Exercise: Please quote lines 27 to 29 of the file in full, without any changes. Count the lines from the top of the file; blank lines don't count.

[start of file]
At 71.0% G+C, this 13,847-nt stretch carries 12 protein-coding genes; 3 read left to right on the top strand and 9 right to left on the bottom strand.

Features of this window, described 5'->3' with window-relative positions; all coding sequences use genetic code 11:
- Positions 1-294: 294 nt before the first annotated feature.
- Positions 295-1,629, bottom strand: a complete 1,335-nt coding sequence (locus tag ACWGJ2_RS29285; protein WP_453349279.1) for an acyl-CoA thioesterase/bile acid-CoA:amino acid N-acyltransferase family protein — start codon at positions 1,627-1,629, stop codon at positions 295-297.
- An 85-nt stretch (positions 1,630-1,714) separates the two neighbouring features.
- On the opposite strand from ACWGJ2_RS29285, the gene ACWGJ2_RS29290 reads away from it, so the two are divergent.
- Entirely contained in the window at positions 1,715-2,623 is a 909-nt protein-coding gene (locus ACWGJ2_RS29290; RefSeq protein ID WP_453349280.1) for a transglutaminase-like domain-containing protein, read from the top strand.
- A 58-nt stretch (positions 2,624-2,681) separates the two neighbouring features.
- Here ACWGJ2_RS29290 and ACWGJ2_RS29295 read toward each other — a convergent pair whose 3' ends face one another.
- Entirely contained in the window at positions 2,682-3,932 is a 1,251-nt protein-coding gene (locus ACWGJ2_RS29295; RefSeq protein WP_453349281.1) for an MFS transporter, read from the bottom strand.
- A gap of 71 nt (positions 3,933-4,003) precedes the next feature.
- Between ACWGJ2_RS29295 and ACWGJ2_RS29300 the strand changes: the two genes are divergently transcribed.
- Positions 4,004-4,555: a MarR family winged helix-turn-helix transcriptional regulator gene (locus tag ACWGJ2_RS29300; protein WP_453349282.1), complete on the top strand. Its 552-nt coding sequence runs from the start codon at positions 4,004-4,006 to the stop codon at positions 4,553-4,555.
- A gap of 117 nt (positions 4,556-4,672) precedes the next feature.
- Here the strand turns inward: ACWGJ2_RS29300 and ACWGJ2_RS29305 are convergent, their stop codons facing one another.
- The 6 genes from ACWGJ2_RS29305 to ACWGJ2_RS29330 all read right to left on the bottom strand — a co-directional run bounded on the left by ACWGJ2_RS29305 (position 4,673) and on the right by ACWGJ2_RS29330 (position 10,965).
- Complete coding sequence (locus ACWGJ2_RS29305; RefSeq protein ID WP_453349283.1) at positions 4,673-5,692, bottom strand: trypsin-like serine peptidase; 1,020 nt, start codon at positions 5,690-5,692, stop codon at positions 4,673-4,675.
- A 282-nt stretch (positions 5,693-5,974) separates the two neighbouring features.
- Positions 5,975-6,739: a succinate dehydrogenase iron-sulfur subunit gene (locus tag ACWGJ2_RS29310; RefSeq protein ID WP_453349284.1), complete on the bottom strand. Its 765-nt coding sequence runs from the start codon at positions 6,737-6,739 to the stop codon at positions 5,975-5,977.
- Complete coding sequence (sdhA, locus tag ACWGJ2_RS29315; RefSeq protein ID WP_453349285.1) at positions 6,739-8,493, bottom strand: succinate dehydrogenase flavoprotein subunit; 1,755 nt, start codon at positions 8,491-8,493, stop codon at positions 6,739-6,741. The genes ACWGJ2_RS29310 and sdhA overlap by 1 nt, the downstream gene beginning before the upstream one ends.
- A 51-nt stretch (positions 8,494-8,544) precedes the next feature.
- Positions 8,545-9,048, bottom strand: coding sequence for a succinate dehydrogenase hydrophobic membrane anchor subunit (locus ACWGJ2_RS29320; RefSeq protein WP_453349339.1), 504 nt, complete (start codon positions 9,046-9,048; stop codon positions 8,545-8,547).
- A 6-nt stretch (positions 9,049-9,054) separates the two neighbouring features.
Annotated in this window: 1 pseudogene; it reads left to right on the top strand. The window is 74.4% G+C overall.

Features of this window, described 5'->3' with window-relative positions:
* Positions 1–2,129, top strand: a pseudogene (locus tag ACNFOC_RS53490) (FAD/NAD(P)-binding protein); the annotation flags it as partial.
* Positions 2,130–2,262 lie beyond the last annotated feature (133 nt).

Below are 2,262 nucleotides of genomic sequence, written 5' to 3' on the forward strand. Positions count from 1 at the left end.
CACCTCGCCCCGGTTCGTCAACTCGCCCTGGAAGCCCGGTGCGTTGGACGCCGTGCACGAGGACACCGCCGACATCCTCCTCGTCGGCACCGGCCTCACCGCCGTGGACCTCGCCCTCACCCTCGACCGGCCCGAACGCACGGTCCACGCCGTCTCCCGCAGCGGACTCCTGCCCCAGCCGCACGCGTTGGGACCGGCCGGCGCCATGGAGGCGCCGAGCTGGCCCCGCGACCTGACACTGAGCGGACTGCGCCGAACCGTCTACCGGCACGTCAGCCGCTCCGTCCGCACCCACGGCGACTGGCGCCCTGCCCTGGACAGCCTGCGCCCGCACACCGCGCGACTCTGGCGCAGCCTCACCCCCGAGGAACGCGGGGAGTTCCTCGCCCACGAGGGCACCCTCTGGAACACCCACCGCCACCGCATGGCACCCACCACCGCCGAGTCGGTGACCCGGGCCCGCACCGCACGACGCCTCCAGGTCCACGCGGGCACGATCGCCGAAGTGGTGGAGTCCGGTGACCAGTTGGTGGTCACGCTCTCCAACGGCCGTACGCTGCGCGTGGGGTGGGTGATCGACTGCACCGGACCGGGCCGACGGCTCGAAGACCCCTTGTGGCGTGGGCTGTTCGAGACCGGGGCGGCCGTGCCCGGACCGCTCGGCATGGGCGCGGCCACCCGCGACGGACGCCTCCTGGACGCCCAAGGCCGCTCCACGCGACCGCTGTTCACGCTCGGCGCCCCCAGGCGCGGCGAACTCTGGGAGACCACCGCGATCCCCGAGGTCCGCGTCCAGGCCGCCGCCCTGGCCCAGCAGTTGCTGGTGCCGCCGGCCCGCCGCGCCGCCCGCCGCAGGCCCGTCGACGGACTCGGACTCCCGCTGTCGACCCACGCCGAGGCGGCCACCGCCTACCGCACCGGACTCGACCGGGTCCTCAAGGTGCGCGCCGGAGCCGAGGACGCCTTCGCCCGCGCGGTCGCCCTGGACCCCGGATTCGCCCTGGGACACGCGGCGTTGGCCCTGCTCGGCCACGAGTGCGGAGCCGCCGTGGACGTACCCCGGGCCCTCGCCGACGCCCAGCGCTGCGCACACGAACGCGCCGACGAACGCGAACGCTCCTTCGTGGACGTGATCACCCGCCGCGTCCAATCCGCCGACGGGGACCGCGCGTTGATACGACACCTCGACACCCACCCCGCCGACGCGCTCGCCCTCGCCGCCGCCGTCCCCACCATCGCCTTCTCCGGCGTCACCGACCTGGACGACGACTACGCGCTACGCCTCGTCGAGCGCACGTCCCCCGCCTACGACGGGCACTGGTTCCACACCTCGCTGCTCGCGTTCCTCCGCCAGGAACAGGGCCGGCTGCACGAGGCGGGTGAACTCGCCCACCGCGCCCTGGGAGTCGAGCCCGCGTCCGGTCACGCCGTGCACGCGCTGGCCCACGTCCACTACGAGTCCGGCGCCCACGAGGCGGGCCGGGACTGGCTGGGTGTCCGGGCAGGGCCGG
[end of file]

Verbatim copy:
* Positions 2,130–2,262 lie beyond the last annotated feature (133 nt).

Below are 2,262 nucleotides of genomic sequence, written 5' to 3' on the forward strand. Positions count from 1 at the left end.
CACCTCGCCCCGGTTCGTCAACTCGCCCTGGAAGCCCGGTGCGTTGGACGCCGTGCACGAGGACACCGCCGACATCCTCCTCGTCGGCACCGGCCTCACCGCCGTGGACCTCGCCCTCACCCTCGACCGGCCCGAACGCACGGTCCACGCCGTCTCCCGCAGCGGACTCCTGCCCCAGCCGCACGCGTTGGGACCGGCCGGCGCCATGGAGGCGCCGAGCTGGCCCCGCGACCTGACACTGAGCGGACTGCGCCGAACCGTCTACCGGCACGTCAGCCGCTCCGTCCGCACCCACGGCGACTGGCGCCCTGCCCTGGACAGCCTGCGCCCGCACACCGCGCGACTCTGGCGCAGCCTCACCCCCGAGGAACGCGGGGAGTTCCTCGCCCACGAGGGCACCCTCTGGAACACCCACCGCCACCGCATGGCACCCACCACCGCCGAGTCGGTGACCCGGGCCCGCACCGCACGACGCCTCCAGGTCCACGCGGGCACGATCGCCGAAGTGGTGGAGTCCGGTGACCAGTTGGTGGTCACGCTCTCCAACGGCCGTACGCTGCGCGTGGGGTGGGTGATCGACTGCACCGGACCGGGCCGACGGCTCGAAGACCCCTTGTGGCGTGGGCTGTTCGAGACCGGGGCGGCCGTGCCCGGACCGCTCGGCATGGGCGCGGCCACCCGCGACGGACGCCTCCTGGACGCCCAAGGCCGCTCCACGCGACCGCTGTTCACGCTCGGCGCCCCCAGGCGCGGCGAACTCTGGGAGACCACCGCGATCCCCGAGGTCCGCGTCCAGGCCGCCGCCCTGGCCCAGCAGTTGCTGGTGCCGCCGGCCCGCCGCGCCGCCCGCCGCAGGCCCGTCGACGGACTCGGACTCCCGCTGTCGACCCACGCCGAGGCGGCCACCGCCTACCGCACCGGACTCGACCGGGTCCTCAAGGTGCGCGCCGGAGCCGAGGACGCCTTCGCCCGCGCGGTCGCCCTGGACCCCGGATTCGCCCTGGGACACGCGGCGTTGGCCCTGCTCGGCCACGAGTGCGGAGCCGCCGTGGACGTACCCCGGGCCCTCGCCGACGCCCAGCGCTGCGCACACGAACGCGCCGACGAACGCGAACGCTCCTTCGTGGACGTGATCACCCGCCGCGTCCAATCCGCCGACGGGGACCGCGCGTTGATACGACACCTCGACACCCACCCCGCCGACGCGCTCGCCCTCGCCGCCGCCGTCCCCACCATCGCCTTCTCCGGCGTCACCGACCTGGACGACGACTACGCGCTACGCCTCGTCGAGCGCACGTCCCCCGCCTACGACGGGCACTGGTTCCACACCTCGCTGCTCGCGTTCCTCCGCCAGGAACAGGGCCGGCTGCACGAGGCGGGTGAACTCGCCCACCGCGCCCTGGGAGTCGAGCCCGCGTCCGGTCACGCCGTGCACGCGCTGGCCCACGTCCACTACGAGTCCGGCGCCCACGAGGCGGGCCGGGACTGGCTGGGTGTCCGGGCAGGGCCGG